The Mobile World Congress 2018, Maybe it’s best to start with what didn’t happen rather than with what did, Huawei didn’t have a new flagship phone, LG rebadged its old flagship phone, and Motorola and HTC had no phones to show at all. The traditional deluge of new super-spec phones just wasn’t here as it usually is.
But that doesn’t mean we had a boring show, actually far from it. Nokia reached back into the archives to revive another classic, Google’s hardware partners presented their first Android Go devices, and the pervasive buzzwords of 5G and AI were everywhere. There were even some cool laptops to look at. Here are the highlights, followed by the unfortunate lowlights.
Let’s start with the worst.
The rise of iPhone X copycat notches.
The flip side of the new, slimmed-down display bezels is that they allow companies to do weird things with the particular layout and design of their screens. And many, far too many, at MWC 2018 have chosen to simply copy the look of the notch in Apple’s iPhone X. It’s a cynical move, which Asus is especially guilty of and unapologetic about. No one is even attempting to emulate Apple’s Face ID, which is the main reason for the iPhone’s notch; companies are just aping the Apple aesthetic with their own cosmetic alterations. The Asus Zenfone 5 thus represents both sides of the new phone screen trends: the good of slimming bezels and the bad of a deliberately derivative design.
Samsung’s AR Emoji.
They are just plain dreadful. In its attempt to keep pace with Apple’s iPhone and iOS, Samsung introduced its answer to Animoji in the form of its own AR Emoji. Technically speaking, these are rather impressive facial scans, given that the Galaxy S9 only uses the front-facing camera and no additional specialized equipment to produce them. But in practice, you get some rather weird, misshapen creations, whose facial animations are worse than anything we’ve seen since Mass Effect: Andromeda came out.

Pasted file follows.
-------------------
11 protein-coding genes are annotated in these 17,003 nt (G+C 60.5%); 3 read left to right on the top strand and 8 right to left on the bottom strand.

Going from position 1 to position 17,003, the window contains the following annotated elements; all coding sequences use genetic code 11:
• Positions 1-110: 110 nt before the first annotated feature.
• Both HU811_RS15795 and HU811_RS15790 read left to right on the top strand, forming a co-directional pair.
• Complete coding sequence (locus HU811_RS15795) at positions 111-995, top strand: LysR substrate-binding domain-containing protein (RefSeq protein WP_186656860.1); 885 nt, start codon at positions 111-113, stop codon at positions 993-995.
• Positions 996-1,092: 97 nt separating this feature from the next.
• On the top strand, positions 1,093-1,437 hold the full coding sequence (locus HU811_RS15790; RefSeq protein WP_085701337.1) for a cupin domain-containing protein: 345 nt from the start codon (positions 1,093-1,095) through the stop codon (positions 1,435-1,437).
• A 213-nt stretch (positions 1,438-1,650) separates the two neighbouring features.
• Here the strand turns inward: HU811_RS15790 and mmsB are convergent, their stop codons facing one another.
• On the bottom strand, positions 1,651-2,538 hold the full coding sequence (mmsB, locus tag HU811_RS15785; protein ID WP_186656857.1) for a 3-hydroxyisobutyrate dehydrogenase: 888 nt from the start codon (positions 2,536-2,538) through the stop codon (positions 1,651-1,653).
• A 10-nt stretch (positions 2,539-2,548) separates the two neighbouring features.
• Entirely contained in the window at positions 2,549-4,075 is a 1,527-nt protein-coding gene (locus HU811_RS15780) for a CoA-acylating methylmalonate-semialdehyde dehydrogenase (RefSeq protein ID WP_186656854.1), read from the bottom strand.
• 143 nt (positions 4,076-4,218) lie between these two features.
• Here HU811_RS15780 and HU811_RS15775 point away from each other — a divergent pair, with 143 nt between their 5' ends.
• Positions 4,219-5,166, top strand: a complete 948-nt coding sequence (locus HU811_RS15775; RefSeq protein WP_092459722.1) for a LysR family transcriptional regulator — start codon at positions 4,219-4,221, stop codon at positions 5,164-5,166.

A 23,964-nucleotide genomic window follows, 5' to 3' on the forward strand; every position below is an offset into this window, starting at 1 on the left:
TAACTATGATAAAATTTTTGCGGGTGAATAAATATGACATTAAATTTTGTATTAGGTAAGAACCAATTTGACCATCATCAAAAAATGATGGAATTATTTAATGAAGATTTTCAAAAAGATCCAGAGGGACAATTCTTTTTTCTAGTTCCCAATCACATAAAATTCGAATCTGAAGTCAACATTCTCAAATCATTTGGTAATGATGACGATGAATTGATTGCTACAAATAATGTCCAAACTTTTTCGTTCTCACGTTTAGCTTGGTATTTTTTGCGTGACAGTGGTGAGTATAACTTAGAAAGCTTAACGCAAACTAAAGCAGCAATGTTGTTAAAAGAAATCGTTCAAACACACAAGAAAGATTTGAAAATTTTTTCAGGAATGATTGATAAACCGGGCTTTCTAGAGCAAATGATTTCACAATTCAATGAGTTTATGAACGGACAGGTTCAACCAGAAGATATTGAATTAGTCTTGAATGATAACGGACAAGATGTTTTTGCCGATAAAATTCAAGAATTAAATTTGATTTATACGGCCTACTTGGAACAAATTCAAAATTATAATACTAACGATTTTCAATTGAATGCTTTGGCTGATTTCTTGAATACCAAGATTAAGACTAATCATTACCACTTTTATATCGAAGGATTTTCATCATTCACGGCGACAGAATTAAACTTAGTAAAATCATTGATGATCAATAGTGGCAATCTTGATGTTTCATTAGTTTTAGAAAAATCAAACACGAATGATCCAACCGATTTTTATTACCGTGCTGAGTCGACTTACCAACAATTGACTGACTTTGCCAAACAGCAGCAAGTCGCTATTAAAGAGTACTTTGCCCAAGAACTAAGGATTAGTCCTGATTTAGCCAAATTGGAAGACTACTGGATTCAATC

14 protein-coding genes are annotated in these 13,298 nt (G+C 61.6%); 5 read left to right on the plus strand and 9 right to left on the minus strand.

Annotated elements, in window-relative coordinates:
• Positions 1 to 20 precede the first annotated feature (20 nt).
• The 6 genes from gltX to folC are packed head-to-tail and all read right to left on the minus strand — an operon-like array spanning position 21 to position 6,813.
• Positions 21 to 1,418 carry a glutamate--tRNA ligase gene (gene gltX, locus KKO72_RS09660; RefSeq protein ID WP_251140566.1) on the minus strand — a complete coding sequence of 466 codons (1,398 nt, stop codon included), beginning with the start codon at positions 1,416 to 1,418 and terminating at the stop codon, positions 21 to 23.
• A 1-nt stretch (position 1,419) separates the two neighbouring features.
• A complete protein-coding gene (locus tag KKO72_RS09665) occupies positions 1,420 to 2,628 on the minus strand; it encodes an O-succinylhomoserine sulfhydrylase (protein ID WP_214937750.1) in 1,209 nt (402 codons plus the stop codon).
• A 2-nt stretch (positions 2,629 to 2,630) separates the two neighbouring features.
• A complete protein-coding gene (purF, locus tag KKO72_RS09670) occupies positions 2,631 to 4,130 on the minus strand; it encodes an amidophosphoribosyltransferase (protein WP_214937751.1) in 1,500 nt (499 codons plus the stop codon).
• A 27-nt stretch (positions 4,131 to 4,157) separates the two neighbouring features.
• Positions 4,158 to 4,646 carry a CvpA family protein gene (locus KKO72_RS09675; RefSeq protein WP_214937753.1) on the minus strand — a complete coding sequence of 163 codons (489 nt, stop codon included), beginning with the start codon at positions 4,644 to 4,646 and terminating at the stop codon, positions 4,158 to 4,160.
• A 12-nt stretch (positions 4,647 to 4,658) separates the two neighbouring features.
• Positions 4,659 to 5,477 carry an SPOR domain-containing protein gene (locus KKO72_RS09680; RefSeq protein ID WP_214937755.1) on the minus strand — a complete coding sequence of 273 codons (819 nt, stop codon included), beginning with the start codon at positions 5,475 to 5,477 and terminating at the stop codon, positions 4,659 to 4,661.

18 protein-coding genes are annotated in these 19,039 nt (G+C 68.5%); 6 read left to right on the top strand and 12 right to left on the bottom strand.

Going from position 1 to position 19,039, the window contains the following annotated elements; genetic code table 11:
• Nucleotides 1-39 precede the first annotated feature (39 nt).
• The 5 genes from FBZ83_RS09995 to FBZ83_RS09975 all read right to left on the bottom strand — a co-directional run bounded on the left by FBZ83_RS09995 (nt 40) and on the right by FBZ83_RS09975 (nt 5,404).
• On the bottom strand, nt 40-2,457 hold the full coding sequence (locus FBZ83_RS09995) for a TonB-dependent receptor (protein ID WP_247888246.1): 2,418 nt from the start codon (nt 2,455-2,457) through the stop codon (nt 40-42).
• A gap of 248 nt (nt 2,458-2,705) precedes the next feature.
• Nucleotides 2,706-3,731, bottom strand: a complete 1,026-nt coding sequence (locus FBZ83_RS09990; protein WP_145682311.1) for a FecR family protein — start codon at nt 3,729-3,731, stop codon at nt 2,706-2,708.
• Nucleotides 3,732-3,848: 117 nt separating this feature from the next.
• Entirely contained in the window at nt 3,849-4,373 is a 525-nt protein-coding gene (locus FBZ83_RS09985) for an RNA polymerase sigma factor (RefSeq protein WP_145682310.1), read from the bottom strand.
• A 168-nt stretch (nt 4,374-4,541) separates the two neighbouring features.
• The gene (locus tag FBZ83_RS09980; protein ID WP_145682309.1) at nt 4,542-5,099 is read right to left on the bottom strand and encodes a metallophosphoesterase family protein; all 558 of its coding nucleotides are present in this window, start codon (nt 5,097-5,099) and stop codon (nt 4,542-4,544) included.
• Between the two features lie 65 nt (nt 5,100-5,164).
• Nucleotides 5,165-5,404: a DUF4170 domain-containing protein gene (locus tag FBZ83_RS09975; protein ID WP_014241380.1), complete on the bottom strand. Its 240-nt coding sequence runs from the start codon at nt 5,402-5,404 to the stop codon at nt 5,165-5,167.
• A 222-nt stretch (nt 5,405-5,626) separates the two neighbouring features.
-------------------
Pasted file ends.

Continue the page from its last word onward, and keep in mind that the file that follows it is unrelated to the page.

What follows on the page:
The headphone jack is becoming a rarity.
You know those big old ports on the back of desktop computers that companies still keep supporting many years after no one even remembers what they were for? That’s how the mobile industry perceives the headphone jack nowadays. It’s treated as legacy hardware. As such, the 3.5mm audio jack continues to be available on budget phone models (along with the awful Micro USB connector) and from some companies unwilling to follow the mainstream trend, such as Samsung and LG. This year, Nokia and Sony both introduced new flagships without a headphone jack, with their hope being that superior Bluetooth audio codecs will cover for the loss of the convenient, simple, and once-upon-a-time universal 3.5mm wire.
On to better things!
The death of screen bezels.
Whether companies call them full-screen, all-screen, FullVision, or Infinity Displays, there’s no mistaking the fact that a modern phone in 2018 is most readily recognized by the scarcity of its bezels around the screen. This is an awesome thing, allowing companies like Asus to give us 6.2-inch flagship phones within a smaller physical footprint than their previous 5.5-inch devices. Such has been the transformation between last year’s Zenfone 4 and this year’s Zenfone 5. As to the wider mobile industry, we’ve gone from Samsung and LG being the exception with their vanishingly thin bezels in 2017 to now being the norm.
Samsung’s Galaxy S9 & S9 plus.
You may have been disappointed by the incremental nature of Samsung’s upgrades this year, but it’s hard to argue that there was any better phone at MWC than Samsung’s new flagship duo. With a new dual-aperture camera, a fingerprint reader now sanely position in the middle of the back, and the best and latest processors, the Galaxy S9 is a formidable giant that will tower over the Android phone industry for at least the rest of this year. Its similarities to the existing Galaxy S8 are a strength rather than a hindrance: that phone was one of the best-designed handsets last year and remains a class-leading device today.
VIVO’S Apex concept phone.
Vivo grabbed a lot of attention at CES 2018 by being the first company with a fingerprint reader integrated directly into the display, and it followed that up with a concept phone at MWC that was even more aggressively futuristic. The Apex concept device strips the bezels back even further than we’re now getting used to, and it achieves that by vibrating the screen so as to produce sound without an earpiece. Vivo also shifts the selfie camera to a pop-up module that extends from the top of the phone like a periscope. The Vivo Apex provided a fun exhibit of the current thinking and deliberation among phone designers looking for the next breakthrough.